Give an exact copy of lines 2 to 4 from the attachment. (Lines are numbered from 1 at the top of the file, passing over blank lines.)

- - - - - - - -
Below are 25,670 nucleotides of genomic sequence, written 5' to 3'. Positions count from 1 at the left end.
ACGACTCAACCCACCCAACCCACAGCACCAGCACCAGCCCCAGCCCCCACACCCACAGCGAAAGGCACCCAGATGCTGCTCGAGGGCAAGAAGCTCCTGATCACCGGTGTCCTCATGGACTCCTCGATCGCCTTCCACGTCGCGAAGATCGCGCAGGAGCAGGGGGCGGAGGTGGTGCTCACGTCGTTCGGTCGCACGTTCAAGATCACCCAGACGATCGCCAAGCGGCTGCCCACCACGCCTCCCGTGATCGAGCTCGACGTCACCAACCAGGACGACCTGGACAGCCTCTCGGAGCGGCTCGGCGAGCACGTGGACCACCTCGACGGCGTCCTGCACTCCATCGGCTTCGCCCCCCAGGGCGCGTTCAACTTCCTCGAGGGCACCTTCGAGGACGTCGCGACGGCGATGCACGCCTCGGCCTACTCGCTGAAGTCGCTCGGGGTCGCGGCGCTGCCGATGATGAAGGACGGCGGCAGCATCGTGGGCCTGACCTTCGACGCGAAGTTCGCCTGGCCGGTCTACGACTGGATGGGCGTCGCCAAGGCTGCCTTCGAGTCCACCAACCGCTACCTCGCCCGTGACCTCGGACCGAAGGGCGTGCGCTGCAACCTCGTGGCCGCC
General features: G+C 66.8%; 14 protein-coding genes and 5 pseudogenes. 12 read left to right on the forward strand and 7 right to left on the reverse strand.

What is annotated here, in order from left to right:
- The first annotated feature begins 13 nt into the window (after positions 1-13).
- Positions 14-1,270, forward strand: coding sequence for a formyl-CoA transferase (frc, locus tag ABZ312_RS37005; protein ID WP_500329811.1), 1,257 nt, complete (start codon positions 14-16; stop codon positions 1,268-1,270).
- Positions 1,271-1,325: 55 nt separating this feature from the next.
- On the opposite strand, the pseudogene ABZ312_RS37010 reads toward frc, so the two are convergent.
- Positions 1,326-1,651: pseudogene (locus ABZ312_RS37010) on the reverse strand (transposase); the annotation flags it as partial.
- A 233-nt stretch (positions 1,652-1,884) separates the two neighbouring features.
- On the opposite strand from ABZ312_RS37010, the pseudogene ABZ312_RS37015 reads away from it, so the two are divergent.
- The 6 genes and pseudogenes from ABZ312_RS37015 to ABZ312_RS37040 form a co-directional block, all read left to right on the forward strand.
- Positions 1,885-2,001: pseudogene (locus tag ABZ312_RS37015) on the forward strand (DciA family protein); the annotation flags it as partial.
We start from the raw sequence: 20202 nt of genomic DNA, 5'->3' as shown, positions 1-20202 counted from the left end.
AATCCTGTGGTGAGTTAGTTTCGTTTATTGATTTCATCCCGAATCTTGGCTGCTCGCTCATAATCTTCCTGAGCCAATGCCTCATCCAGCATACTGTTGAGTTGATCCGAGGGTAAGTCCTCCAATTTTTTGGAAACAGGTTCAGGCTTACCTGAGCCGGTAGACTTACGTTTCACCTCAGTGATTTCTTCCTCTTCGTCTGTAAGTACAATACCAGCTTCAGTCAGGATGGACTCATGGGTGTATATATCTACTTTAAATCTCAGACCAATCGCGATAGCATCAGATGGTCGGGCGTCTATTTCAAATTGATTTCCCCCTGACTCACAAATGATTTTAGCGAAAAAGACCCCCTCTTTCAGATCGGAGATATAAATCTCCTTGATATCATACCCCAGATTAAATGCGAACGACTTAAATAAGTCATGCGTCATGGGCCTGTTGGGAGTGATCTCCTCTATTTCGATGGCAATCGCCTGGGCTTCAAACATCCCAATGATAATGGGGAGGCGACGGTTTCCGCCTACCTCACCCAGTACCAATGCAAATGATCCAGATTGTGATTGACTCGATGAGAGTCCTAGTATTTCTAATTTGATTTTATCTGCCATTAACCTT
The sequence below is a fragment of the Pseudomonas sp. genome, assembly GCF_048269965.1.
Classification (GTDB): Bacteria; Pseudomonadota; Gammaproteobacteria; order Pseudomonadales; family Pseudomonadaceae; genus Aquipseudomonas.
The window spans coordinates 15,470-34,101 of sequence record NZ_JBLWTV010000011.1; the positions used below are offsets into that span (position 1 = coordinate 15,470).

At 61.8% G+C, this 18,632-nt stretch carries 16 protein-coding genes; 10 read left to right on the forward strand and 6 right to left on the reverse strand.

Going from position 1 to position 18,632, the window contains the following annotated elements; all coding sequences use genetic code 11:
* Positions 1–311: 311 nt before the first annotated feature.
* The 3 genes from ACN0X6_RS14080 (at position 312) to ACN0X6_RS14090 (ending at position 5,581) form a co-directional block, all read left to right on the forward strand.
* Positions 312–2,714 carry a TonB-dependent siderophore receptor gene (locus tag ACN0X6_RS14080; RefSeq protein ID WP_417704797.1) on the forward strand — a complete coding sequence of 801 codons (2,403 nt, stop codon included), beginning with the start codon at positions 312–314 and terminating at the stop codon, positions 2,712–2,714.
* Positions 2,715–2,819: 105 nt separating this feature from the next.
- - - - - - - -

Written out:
ACGACTCAACCCACCCAACCCACAGCACCAGCACCAGCCCCAGCCCCCACACCCACAGCGAAAGGCACCCAGATGCTGCTCGAGGGCAAGAAGCTCCTGATCACCGGTGTCCTCATGGACTCCTCGATCGCCTTCCACGTCGCGAAGATCGCGCAGGAGCAGGGGGCGGAGGTGGTGCTCACGTCGTTCGGTCGCACGTTCAAGATCACCCAGACGATCGCCAAGCGGCTGCCCACCACGCCTCCCGTGATCGAGCTCGACGTCACCAACCAGGACGACCTGGACAGCCTCTCGGAGCGGCTCGGCGAGCACGTGGACCACCTCGACGGCGTCCTGCACTCCATCGGCTTCGCCCCCCAGGGCGCGTTCAACTTCCTCGAGGGCACCTTCGAGGACGTCGCGACGGCGATGCACGCCTCGGCCTACTCGCTGAAGTCGCTCGGGGTCGCGGCGCTGCCGATGATGAAGGACGGCGGCAGCATCGTGGGCCTGACCTTCGACGCGAAGTTCGCCTGGCCGGTCTACGACTGGATGGGCGTCGCCAAGGCTGCCTTCGAGTCCACCAACCGCTACCTCGCCCGTGACCTCGGACCGAAGGGCGTGCGCTGCAACCTCGTGGCCGCC
General features: G+C 66.8%; 14 protein-coding genes and 5 pseudogenes. 12 read left to right on the forward strand and 7 right to left on the reverse strand.

What is annotated here, in order from left to right: